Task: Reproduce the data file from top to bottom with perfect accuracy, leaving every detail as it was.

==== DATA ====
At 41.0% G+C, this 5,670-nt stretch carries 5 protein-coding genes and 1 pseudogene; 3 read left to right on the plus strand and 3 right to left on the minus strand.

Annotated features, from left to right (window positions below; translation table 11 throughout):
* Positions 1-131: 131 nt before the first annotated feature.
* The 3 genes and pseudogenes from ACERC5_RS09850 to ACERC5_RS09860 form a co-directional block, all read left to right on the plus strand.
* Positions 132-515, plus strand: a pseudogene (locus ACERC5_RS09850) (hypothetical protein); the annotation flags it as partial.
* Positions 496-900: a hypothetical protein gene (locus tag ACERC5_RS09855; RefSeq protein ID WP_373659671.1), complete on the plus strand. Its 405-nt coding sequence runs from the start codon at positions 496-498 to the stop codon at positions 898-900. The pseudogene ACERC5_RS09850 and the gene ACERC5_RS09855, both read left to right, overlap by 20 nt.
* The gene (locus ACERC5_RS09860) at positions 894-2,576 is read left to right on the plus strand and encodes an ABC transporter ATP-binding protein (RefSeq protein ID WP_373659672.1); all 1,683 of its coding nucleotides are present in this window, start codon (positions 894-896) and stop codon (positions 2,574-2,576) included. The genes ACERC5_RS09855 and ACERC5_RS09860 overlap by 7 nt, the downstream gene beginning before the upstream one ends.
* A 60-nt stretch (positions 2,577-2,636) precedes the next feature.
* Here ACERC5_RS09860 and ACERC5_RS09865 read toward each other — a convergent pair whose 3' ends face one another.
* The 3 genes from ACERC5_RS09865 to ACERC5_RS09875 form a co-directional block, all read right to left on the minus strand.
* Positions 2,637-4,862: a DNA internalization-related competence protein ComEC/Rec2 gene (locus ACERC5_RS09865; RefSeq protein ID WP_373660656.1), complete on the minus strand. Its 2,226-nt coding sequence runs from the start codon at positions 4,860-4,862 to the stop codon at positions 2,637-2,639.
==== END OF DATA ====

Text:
At 41.0% G+C, this 5,670-nt stretch carries 5 protein-coding genes and 1 pseudogene; 3 read left to right on the plus strand and 3 right to left on the minus strand.

Annotated features, from left to right (window positions below; translation table 11 throughout):
* Positions 1-131: 131 nt before the first annotated feature.
* The 3 genes and pseudogenes from ACERC5_RS09850 to ACERC5_RS09860 form a co-directional block, all read left to right on the plus strand.
* Positions 132-515, plus strand: a pseudogene (locus ACERC5_RS09850) (hypothetical protein); the annotation flags it as partial.
* Positions 496-900: a hypothetical protein gene (locus tag ACERC5_RS09855; RefSeq protein ID WP_373659671.1), complete on the plus strand. Its 405-nt coding sequence runs from the start codon at positions 496-498 to the stop codon at positions 898-900. The pseudogene ACERC5_RS09850 and the gene ACERC5_RS09855, both read left to right, overlap by 20 nt.
* The gene (locus ACERC5_RS09860) at positions 894-2,576 is read left to right on the plus strand and encodes an ABC transporter ATP-binding protein (RefSeq protein ID WP_373659672.1); all 1,683 of its coding nucleotides are present in this window, start codon (positions 894-896) and stop codon (positions 2,574-2,576) included. The genes ACERC5_RS09855 and ACERC5_RS09860 overlap by 7 nt, the downstream gene beginning before the upstream one ends.
* A 60-nt stretch (positions 2,577-2,636) precedes the next feature.
* Here ACERC5_RS09860 and ACERC5_RS09865 read toward each other — a convergent pair whose 3' ends face one another.
* The 3 genes from ACERC5_RS09865 to ACERC5_RS09875 form a co-directional block, all read right to left on the minus strand.
* Positions 2,637-4,862: a DNA internalization-related competence protein ComEC/Rec2 gene (locus ACERC5_RS09865; RefSeq protein ID WP_373660656.1), complete on the minus strand. Its 2,226-nt coding sequence runs from the start codon at positions 4,860-4,862 to the stop codon at positions 2,637-2,639.